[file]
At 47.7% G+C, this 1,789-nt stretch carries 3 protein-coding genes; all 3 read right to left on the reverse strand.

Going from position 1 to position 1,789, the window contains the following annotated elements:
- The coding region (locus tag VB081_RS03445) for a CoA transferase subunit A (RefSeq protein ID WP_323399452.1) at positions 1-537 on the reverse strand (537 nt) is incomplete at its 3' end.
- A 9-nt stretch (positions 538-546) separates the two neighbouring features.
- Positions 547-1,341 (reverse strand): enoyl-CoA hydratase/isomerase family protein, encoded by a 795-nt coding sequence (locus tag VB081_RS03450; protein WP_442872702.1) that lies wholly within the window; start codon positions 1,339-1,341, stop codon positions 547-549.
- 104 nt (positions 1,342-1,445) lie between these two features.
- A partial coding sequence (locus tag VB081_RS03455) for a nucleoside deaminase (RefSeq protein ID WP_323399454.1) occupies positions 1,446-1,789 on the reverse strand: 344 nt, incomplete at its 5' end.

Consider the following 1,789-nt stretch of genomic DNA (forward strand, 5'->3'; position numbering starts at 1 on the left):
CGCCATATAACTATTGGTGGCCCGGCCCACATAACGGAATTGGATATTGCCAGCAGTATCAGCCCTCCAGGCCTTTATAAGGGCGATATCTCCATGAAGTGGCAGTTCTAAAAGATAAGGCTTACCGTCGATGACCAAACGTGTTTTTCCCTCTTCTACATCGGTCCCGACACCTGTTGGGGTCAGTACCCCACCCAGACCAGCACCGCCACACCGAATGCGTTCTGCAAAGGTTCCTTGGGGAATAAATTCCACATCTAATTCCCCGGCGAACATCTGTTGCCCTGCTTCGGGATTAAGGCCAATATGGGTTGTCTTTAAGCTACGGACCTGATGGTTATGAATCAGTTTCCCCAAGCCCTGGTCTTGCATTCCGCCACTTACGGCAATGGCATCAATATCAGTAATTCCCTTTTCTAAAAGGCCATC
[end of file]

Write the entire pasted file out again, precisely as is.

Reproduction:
At 47.7% G+C, this 1,789-nt stretch carries 3 protein-coding genes; all 3 read right to left on the reverse strand.

Going from position 1 to position 1,789, the window contains the following annotated elements:
- The coding region (locus tag VB081_RS03445) for a CoA transferase subunit A (RefSeq protein ID WP_323399452.1) at positions 1-537 on the reverse strand (537 nt) is incomplete at its 3' end.
- A 9-nt stretch (positions 538-546) separates the two neighbouring features.
- Positions 547-1,341 (reverse strand): enoyl-CoA hydratase/isomerase family protein, encoded by a 795-nt coding sequence (locus tag VB081_RS03450; protein WP_442872702.1) that lies wholly within the window; start codon positions 1,339-1,341, stop codon positions 547-549.
- 104 nt (positions 1,342-1,445) lie between these two features.
- A partial coding sequence (locus tag VB081_RS03455) for a nucleoside deaminase (RefSeq protein ID WP_323399454.1) occupies positions 1,446-1,789 on the reverse strand: 344 nt, incomplete at its 5' end.

Consider the following 1,789-nt stretch of genomic DNA (forward strand, 5'->3'; position numbering starts at 1 on the left):
CGCCATATAACTATTGGTGGCCCGGCCCACATAACGGAATTGGATATTGCCAGCAGTATCAGCCCTCCAGGCCTTTATAAGGGCGATATCTCCATGAAGTGGCAGTTCTAAAAGATAAGGCTTACCGTCGATGACCAAACGTGTTTTTCCCTCTTCTACATCGGTCCCGACACCTGTTGGGGTCAGTACCCCACCCAGACCAGCACCGCCACACCGAATGCGTTCTGCAAAGGTTCCTTGGGGAATAAATTCCACATCTAATTCCCCGGCGAACATCTGTTGCCCTGCTTCGGGATTAAGGCCAATATGGGTTGTCTTTAAGCTACGGACCTGATGGTTATGAATCAGTTTCCCCAAGCCCTGGTCTTGCATTCCGCCACTTACGGCAATGGCATCAATATCAGTAATTCCCTTTTCTAAAAGGCCATC